The statistics are widely reported: Women make up only 17 percent of Congress but are over 50 percent of the U.S. population. Even President Barack Obama believes Congress would get more done if there were more women in Congress, saying, “I think it’s fair to say: That is almost guaranteed.”
On behalf of the Barbara Lee Family Foundation, Lake Research Partners recently conducted a poll among 1000 likely voters in key states, with an oversample of 200 young women (age 18-35)* voters, which is the first in-depth look at younger women responding to messages about women candidates. Designed to examine voters’ attitudes toward women candidates and elected officials on both sides of party lines, this poll explores whether voters agree with the President and their beliefs about the disparities in leadership between women and men.
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- To motivate voters, including young women voters, to vote for women candidates, it is best to focus on how women elected officials are in touch with real life. This includes some kitchen-table economic issues like the price of food, and emphasizing how Congress needs to be more diverse in gender, racial, and age representation to reflect the actual population of the U.S.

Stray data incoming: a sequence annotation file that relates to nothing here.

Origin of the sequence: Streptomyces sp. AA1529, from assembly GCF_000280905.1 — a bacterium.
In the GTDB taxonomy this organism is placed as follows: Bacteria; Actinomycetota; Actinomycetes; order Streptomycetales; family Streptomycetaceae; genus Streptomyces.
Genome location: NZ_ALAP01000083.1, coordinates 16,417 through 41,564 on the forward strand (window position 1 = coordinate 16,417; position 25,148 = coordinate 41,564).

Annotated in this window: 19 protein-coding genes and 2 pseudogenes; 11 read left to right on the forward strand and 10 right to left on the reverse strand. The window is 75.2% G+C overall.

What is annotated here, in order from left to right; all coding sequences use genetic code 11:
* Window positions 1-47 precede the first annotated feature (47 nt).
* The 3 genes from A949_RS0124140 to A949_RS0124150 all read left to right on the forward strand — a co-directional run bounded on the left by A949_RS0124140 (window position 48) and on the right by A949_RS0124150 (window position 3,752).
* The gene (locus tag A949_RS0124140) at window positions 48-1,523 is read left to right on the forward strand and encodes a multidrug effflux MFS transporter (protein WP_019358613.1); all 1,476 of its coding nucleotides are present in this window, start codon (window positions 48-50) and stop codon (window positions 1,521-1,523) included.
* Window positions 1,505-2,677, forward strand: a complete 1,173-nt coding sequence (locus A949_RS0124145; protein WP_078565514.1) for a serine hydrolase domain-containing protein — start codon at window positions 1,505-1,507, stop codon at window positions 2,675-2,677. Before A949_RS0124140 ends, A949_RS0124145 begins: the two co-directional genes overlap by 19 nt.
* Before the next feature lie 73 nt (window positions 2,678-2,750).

- In the current political environment, the perception that women candidates are more in touch is a huge asset.
- Voters sense that there are not enough women currently in office and the nation would be better governed if there were more women in office than there are today.
- At the same time, traditional messages of women governing with better priorities and less partisanship do not work.
- As we have seen in the past, the strongest predictor of voting for a woman is the perception that women govern differently than men. Today, voters are divided on this, but these messages move voters, especially younger women, in that direction.
- A woman candidate being in touch is the best frame. When it comes to priorities, birth control and contraception engages women voters, especially younger women voters.
Women have a clear advantage on the issues of birth control and women’s health.
*These results are based on a telephone survey of 1000 likely voters in the following states: MA, HI, MO, NV, MI, WI, NH, CT, MN, VA, TX, OH, and OK, with an oversample of 200 women ages 18 to 34. This survey was conducted March 29 – April 9, 2012. There is a sample of error of +/-3.1%.